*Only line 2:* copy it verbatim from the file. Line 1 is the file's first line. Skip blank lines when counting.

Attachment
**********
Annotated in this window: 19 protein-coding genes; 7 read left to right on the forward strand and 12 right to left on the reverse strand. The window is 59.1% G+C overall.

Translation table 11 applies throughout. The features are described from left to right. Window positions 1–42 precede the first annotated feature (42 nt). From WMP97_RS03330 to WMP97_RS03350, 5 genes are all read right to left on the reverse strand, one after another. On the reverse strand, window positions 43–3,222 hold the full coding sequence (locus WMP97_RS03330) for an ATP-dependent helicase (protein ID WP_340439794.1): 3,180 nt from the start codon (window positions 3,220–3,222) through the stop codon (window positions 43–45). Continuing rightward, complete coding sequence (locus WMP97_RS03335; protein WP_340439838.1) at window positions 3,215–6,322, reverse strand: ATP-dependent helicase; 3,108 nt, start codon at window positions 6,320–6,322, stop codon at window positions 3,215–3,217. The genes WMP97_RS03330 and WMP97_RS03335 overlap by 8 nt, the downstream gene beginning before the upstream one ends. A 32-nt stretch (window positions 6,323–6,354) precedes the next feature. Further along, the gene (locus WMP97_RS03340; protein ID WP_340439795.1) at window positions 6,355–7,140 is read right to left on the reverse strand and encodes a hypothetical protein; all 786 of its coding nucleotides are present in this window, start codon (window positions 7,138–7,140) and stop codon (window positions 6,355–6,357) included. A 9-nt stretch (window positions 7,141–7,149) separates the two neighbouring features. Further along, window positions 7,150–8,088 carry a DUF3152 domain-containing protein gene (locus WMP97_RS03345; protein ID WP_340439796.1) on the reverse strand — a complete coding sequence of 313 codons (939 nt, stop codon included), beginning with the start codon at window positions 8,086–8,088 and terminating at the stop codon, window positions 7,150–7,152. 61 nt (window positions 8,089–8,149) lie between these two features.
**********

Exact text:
Translation table 11 applies throughout. The features are described from left to right. Window positions 1–42 precede the first annotated feature (42 nt). From WMP97_RS03330 to WMP97_RS03350, 5 genes are all read right to left on the reverse strand, one after another. On the reverse strand, window positions 43–3,222 hold the full coding sequence (locus WMP97_RS03330) for an ATP-dependent helicase (protein ID WP_340439794.1): 3,180 nt from the start codon (window positions 3,220–3,222) through the stop codon (window positions 43–45). Continuing rightward, complete coding sequence (locus WMP97_RS03335; protein WP_340439838.1) at window positions 3,215–6,322, reverse strand: ATP-dependent helicase; 3,108 nt, start codon at window positions 6,320–6,322, stop codon at window positions 3,215–3,217. The genes WMP97_RS03330 and WMP97_RS03335 overlap by 8 nt, the downstream gene beginning before the upstream one ends. A 32-nt stretch (window positions 6,323–6,354) precedes the next feature. Further along, the gene (locus WMP97_RS03340; protein ID WP_340439795.1) at window positions 6,355–7,140 is read right to left on the reverse strand and encodes a hypothetical protein; all 786 of its coding nucleotides are present in this window, start codon (window positions 7,138–7,140) and stop codon (window positions 6,355–6,357) included. A 9-nt stretch (window positions 7,141–7,149) separates the two neighbouring features. Further along, window positions 7,150–8,088 carry a DUF3152 domain-containing protein gene (locus WMP97_RS03345; protein ID WP_340439796.1) on the reverse strand — a complete coding sequence of 313 codons (939 nt, stop codon included), beginning with the start codon at window positions 8,086–8,088 and terminating at the stop codon, window positions 7,150–7,152. 61 nt (window positions 8,089–8,149) lie between these two features.